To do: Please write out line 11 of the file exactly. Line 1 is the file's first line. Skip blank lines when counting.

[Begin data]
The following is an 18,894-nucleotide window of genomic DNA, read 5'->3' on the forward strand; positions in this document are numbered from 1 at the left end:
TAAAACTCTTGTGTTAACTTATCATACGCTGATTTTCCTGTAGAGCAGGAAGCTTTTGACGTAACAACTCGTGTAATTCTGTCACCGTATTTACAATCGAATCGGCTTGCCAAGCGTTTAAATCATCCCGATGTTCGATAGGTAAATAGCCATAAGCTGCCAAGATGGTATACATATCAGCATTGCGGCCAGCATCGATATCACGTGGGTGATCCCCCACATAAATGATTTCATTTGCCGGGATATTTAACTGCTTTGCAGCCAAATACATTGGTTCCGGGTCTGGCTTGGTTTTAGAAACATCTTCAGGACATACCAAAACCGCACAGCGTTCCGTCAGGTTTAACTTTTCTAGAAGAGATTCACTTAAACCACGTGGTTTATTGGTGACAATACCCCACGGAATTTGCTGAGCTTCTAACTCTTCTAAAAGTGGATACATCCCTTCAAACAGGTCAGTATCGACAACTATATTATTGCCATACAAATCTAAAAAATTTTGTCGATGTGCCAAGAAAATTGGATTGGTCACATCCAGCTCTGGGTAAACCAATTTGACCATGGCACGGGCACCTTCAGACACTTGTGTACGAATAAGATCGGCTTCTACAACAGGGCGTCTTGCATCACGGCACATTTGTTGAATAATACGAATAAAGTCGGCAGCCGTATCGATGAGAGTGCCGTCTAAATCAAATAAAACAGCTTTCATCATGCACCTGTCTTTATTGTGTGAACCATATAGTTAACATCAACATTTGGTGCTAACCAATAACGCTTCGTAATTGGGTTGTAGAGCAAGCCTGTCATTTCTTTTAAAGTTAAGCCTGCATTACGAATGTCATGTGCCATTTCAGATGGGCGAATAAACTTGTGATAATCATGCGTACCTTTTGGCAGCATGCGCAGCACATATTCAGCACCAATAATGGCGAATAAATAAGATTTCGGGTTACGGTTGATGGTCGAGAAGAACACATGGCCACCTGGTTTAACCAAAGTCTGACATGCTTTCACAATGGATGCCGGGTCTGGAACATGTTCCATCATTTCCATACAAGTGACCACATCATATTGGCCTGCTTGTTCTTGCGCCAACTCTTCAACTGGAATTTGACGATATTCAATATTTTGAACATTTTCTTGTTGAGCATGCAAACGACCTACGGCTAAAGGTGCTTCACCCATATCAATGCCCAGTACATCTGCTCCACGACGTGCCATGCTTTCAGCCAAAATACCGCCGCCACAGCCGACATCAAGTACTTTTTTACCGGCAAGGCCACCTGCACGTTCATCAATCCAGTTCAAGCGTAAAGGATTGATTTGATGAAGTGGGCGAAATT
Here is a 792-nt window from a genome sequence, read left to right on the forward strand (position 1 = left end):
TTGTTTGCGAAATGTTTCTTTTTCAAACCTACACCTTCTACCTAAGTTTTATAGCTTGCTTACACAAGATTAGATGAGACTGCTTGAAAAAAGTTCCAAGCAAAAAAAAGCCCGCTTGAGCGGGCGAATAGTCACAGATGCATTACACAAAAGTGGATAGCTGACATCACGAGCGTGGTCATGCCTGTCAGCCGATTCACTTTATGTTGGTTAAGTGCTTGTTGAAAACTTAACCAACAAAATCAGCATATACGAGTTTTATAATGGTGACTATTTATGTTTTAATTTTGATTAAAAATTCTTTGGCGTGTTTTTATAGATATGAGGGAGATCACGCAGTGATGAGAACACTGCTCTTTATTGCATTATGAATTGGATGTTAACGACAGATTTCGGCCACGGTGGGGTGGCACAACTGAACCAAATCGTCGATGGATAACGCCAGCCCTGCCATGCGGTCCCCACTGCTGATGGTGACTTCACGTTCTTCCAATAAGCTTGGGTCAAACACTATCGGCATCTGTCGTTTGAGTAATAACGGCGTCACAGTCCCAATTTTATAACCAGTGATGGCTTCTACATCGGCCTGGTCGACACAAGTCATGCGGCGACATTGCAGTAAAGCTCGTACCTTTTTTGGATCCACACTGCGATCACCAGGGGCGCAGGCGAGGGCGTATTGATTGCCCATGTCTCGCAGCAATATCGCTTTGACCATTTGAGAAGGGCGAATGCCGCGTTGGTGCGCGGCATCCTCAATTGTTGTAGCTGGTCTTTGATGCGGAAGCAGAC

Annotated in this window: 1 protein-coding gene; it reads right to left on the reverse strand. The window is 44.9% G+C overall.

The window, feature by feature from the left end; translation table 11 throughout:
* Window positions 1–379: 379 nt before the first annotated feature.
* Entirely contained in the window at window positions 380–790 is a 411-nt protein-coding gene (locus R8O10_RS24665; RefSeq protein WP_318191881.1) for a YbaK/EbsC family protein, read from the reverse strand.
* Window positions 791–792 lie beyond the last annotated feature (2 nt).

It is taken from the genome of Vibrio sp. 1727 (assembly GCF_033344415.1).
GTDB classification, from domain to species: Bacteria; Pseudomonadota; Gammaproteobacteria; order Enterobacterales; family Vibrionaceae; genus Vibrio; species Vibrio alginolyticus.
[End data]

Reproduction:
GTDB classification, from domain to species: Bacteria; Pseudomonadota; Gammaproteobacteria; order Enterobacterales; family Vibrionaceae; genus Vibrio; species Vibrio alginolyticus.